Online EdS degree programs can vary tremendously in scope and focus. While many require one to two years of full-time study, online students can often adjust course loads to better meet their scheduling needs and comprehension. Keep in mind that many EdS programs require candidates to have at least three years of classroom teaching experience to be admitted.
Online doctoral degrees in early childhood education differ from an online EdS in many ways, but research is perhaps the most crucial. EdS degrees may include a capstone course or applied research project, but this is a small portion of the full curriculum. PhD students, on the other hand, must write and defend a dissertation that meaningfully advances research in the field. This process can be intense and takes more time–usually at least three years–to complete.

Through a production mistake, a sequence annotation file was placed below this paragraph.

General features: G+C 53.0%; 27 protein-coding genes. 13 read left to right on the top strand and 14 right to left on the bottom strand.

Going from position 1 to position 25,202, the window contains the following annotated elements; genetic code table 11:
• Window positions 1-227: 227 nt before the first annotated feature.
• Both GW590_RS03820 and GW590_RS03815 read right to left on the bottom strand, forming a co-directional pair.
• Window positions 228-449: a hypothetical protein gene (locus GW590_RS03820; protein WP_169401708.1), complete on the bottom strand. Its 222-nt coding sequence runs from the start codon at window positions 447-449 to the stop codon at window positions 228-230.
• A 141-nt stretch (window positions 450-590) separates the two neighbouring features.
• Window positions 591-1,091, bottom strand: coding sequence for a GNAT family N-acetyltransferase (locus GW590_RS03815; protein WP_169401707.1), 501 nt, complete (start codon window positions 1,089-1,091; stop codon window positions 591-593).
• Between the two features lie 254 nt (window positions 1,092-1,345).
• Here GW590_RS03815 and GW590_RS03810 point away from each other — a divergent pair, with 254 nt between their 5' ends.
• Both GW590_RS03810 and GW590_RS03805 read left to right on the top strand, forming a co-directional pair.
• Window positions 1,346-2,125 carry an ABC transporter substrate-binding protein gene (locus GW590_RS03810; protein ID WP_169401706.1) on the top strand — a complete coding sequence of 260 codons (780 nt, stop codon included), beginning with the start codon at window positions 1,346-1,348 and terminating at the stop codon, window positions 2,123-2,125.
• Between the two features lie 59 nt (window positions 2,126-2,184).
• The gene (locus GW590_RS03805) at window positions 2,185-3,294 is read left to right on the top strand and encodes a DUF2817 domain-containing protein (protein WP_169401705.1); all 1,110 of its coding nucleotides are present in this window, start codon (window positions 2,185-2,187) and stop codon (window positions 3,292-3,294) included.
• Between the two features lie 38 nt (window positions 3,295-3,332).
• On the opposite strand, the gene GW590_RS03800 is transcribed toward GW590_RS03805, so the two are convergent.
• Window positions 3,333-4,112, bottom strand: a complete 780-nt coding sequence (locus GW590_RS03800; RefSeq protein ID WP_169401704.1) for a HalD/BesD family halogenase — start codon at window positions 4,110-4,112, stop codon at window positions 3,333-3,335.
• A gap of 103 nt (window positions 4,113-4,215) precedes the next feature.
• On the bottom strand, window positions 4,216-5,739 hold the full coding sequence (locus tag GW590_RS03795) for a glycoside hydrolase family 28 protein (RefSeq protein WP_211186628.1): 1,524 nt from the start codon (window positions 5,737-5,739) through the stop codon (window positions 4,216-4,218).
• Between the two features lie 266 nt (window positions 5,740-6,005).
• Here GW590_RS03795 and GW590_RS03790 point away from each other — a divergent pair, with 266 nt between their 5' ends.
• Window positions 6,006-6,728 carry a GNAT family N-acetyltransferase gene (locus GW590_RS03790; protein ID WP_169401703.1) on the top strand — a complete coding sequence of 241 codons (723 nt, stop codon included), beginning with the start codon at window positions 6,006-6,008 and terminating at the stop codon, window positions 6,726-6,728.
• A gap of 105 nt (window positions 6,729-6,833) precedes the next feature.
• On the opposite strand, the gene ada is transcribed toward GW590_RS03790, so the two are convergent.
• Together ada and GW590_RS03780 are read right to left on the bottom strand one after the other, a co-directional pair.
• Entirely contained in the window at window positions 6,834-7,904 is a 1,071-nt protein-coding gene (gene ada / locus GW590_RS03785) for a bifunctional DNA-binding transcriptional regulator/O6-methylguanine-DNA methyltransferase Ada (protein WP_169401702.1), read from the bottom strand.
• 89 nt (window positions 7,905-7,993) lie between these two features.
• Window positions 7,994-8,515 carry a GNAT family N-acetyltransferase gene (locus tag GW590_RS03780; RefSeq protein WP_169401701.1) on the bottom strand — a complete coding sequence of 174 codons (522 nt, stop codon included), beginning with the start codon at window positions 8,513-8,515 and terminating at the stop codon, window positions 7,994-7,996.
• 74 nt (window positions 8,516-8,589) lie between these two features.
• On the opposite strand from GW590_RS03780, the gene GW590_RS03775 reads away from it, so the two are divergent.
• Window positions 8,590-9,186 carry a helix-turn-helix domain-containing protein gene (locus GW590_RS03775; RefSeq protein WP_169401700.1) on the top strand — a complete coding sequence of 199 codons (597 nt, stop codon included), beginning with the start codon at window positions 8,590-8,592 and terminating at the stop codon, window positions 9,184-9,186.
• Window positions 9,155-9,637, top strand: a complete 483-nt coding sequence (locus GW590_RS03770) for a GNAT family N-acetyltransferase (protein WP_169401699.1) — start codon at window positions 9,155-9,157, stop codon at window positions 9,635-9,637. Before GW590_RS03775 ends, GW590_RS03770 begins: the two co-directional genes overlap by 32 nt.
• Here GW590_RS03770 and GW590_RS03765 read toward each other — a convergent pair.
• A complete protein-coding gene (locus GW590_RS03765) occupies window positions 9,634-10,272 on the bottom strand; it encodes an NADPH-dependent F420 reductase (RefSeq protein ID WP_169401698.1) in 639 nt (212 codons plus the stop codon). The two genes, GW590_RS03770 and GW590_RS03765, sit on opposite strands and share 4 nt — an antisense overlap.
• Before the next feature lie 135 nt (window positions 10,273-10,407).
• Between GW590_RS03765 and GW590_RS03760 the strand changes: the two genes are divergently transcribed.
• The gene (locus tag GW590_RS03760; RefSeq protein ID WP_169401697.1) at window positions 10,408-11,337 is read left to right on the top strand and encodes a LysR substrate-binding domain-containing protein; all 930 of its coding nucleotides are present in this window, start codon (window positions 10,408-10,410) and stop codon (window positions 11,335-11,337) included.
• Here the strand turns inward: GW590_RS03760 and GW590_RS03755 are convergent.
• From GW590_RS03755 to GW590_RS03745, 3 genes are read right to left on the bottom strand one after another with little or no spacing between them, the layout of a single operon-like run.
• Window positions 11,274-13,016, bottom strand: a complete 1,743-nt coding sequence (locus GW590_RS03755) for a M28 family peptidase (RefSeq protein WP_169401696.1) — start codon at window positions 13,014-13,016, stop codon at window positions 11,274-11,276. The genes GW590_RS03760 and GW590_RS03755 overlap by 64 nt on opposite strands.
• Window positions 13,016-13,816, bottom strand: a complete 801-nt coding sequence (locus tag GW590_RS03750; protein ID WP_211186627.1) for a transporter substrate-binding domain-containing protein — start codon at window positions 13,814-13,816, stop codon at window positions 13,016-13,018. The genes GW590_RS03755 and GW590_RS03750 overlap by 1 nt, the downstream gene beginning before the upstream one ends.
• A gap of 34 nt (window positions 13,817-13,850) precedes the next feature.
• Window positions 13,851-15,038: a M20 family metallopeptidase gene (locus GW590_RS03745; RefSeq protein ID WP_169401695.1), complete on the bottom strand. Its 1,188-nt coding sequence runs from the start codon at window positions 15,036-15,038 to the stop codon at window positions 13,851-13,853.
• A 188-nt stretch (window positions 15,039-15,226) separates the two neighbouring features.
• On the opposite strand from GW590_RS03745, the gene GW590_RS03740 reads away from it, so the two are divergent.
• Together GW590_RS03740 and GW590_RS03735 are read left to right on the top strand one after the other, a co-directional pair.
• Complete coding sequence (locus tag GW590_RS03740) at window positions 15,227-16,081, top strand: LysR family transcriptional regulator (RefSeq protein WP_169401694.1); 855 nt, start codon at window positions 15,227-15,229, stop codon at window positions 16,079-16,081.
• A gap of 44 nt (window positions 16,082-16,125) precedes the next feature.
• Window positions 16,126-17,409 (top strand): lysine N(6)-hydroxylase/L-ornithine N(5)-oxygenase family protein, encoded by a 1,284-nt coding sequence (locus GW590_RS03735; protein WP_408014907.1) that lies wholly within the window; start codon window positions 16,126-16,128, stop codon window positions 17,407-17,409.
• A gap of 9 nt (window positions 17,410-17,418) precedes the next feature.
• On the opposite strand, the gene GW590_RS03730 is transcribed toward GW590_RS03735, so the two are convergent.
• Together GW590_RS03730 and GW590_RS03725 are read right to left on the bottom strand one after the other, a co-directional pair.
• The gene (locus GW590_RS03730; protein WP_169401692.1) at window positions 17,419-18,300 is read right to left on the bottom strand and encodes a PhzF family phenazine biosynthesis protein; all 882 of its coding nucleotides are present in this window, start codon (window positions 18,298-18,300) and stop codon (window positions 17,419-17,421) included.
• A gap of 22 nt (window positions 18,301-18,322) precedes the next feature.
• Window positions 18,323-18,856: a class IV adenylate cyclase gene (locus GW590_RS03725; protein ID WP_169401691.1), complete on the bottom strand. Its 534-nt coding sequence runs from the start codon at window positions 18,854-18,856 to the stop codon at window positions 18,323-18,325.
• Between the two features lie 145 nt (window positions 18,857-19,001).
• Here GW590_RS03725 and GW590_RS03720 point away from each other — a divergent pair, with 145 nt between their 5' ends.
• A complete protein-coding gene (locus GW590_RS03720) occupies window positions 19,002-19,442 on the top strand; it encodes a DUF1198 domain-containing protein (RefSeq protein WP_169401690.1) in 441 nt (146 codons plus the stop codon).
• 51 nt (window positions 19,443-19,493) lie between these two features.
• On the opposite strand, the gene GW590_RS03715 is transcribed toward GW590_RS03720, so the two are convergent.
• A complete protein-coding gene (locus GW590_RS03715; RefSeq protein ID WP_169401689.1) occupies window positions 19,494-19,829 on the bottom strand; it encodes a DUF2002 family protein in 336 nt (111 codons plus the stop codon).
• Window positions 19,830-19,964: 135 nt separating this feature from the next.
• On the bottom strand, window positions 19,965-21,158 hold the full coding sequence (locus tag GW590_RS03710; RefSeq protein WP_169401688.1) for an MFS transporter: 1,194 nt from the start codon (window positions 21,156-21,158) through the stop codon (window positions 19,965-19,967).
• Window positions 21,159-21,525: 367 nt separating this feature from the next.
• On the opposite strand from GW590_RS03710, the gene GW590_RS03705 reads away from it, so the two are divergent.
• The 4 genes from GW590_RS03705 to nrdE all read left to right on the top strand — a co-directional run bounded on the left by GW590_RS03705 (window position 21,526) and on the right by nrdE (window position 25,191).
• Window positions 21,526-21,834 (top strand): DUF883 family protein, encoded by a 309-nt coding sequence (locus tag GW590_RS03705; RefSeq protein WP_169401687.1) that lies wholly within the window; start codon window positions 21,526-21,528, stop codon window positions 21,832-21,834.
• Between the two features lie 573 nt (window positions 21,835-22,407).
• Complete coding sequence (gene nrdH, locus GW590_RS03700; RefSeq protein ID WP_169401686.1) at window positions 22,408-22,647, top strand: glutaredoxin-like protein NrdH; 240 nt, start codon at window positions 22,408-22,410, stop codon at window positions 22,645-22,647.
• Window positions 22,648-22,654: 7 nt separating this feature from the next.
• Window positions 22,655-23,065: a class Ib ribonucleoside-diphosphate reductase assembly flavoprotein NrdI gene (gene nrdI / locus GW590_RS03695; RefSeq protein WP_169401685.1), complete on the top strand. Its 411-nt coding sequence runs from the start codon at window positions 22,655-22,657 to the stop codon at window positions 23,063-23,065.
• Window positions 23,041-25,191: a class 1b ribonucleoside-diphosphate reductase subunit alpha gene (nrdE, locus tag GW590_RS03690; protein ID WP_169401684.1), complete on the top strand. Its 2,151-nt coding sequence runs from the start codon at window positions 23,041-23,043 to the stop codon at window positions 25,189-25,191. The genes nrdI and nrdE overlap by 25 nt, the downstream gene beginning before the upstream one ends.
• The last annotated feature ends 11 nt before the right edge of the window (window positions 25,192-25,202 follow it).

Students pursuing online PhDs in early childhood education tend to focus their work in an area of professional interest, such as early education curriculum design, assessment, policy, or leadership. They may be required to complete an on-campus residency, but most courses can be completed online. Some colleges allow online PhD students to defend their dissertations from home using video communication tools. Others prefer or require students to do so in person. Prospective students should clarify such requirements before applying so that they can plan accordingly.